And now for the interview with Don.
[Typographical conventions: my own words are in bold, Don's are in normal text. I've enclosed editorial comments [as bold italic text in square brackets].]
Where did the idea for F# come from?
The basic premise of F# is to make sure that typed functional programming has a home on the .NET platform. This is a paradigm with a huge amount to offer, as users of languages such as Miranda, OCaml and Haskell have known for a while. I was also quite influenced by seeing Intel make good use of a typed functional language (called FL) in-house. They use that in their hardware verification and some of their design pipelines.
Why use OCaml as a foundation?
Typed functional programming is about simple, compositional, high-level data manipulations using basic orthogonal building blocks. OCaml is a great example of a typed functional programming system and has been highly influential in guiding work in the area. The OCaml approach to language design has the right kind of ethos to make a practical functional language, and the core language is one that is well known and well tested, and has often been used as the basis for experimentation. OCaml itself was the result of this kind of experimentation, based on a system called Caml-Light.
From 1999 to 2003 we were laying the foundations for F#. In 1999 we began Project 7, where we worked with research groups around the world to target different languages at the .NET Common Language Runtime (CLR). Project 7 led directly to the incorporation of .NET Generics in C# 2.0. The next logical step was to implement an OCaml-style language directly, and the OCaml designers were very encouraging when we talked to them about bringing this class of languages into the .NET space. That led to the early versions of F#.
Can (and do) people cross-compile between F# and OCaml? Is that possible?
In practice cross-compilation doesn't tend to be so important: differences in libraries between the .NET and OCaml often get in the way. It's more about transitioning and reusability of techniques and occasionally core engines, such as the PDF processing example.
That said, it's possible, and we do it in our own group for some components. The technique is also used commercially – there's a company that does OCaml-based PDF manipulation tools – a great use of functional programming – they cross-compile between F# and OCaml.
What are the benefits of "thinking functionally" or "thinking FP" for people coding with other languages (C++, C#, VB.NET)?
You have to look at the problem domain to understand if FP is applicable. I like to characterize the domains where functional programming is highly applicable as being either data-intensive or control-intensive. AutoCAD programming is an example of data-intensive work. Symbolic programming is also data-intensive: e.g. manipulating a PDF as a format – sucking it in, parsing it, transforming it. Parallel and asynchronous programming are control-intensive and are both highly suited to functional programming.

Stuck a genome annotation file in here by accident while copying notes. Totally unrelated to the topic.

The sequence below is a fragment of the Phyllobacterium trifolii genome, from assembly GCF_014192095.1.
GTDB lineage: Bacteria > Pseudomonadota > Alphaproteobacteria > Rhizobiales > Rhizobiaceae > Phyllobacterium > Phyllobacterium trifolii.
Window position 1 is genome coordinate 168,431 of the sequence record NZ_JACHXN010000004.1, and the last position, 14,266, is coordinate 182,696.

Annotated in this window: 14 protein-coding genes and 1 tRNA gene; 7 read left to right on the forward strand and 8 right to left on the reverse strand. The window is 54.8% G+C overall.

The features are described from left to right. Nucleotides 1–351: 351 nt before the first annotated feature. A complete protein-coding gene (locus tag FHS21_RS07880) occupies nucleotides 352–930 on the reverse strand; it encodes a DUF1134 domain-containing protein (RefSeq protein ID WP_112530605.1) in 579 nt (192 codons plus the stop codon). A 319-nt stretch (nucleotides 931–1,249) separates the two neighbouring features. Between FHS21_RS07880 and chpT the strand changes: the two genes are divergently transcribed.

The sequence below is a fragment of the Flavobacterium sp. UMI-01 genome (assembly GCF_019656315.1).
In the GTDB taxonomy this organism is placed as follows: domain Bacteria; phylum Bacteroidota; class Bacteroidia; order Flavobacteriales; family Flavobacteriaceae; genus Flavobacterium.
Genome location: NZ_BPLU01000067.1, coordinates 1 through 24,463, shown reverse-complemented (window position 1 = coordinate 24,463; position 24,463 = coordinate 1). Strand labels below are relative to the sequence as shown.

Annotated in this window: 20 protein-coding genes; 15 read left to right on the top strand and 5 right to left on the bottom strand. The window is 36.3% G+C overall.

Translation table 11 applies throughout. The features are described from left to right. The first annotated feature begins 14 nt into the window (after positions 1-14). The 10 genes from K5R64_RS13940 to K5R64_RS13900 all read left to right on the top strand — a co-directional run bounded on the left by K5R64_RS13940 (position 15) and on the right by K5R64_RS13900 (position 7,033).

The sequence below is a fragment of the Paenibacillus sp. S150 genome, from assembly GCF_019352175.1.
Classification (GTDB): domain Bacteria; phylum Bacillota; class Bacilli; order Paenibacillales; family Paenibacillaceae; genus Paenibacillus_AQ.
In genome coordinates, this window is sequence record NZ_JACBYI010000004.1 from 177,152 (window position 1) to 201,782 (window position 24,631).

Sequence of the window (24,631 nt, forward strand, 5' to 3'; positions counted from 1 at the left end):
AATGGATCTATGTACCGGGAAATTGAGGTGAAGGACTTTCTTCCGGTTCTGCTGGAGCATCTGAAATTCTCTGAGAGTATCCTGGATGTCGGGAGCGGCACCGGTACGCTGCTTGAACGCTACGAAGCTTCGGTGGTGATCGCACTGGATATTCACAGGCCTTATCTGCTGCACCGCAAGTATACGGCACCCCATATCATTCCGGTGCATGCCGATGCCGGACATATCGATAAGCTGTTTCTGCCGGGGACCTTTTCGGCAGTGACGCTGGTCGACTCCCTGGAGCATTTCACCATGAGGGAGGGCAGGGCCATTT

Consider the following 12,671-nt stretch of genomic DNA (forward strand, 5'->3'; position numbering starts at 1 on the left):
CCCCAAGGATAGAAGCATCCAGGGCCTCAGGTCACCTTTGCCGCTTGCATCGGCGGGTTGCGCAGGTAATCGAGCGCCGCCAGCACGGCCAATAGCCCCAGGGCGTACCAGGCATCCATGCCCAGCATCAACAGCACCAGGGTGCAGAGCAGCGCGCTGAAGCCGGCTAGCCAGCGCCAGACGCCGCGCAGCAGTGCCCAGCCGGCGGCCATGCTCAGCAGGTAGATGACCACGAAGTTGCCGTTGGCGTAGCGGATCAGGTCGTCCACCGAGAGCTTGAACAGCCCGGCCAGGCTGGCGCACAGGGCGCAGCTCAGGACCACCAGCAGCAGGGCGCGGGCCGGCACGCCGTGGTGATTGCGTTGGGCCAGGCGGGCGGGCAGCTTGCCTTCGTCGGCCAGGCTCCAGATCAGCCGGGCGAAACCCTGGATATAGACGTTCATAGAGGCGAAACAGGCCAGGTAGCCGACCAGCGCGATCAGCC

There are places where FP won't give you an advantage. Programming the kernel? Then don't use functional programming. Programming a GUI, or some other very presentation-oriented work? Then it may not matter which language you're using: it's the designer tools that are most important.
The first thing C# or C++ programmers notice when they come to F# is how functional programming changes "programming in the small": they are surprised by the elimination of boiler-plate code and the reduction in complexity in object and function implementations. The next thing people notice is the orientation towards immutability. I've seen people give whole talks on how immutability changes your perspective on programming.
It's also true that functional language concepts are definitely having an influence on other .NET languages, as well.
I like to say that pretty much everything we've added to the .NET platform on the languages side since 1.0 has been functional programming. If we look at the additions to C#: generics, added by a functional programming group, based on functional programming principles. Anonymous functions, the query syntax in C# 3.0, the expression tree-based meta-programming, these are all strongly influenced by functional programming. Even C# iterators are closer to functional programming than OO programming, something that comes out clearly in the F# version of this language feature.
.NET itself is also well-suited to functional programming. You'll notice that .NET doesn't have really deep inheritance hierarchies; it's more oriented towards delegates and interfaces. Also many types are immutable – for example System.DateTime. Overall I see this as part of a long trend towards integrating functional ideas into object-oriented programming.
Some of the features in .NET 2.0 have enabled, to a great extent, your ability to implement F# - generics being one. Did you anticipate that, did you implement generics to enable implementation of F#?
Yes, definitely. That was definitely a factor. The first version of F# – the very, very first version – was put out in 2003, when we were still working on .NET generics.
So it was definitely part of a plan.
It was a plan to make sure we were able to support that class of language. We got in what we needed into .NET 2.0.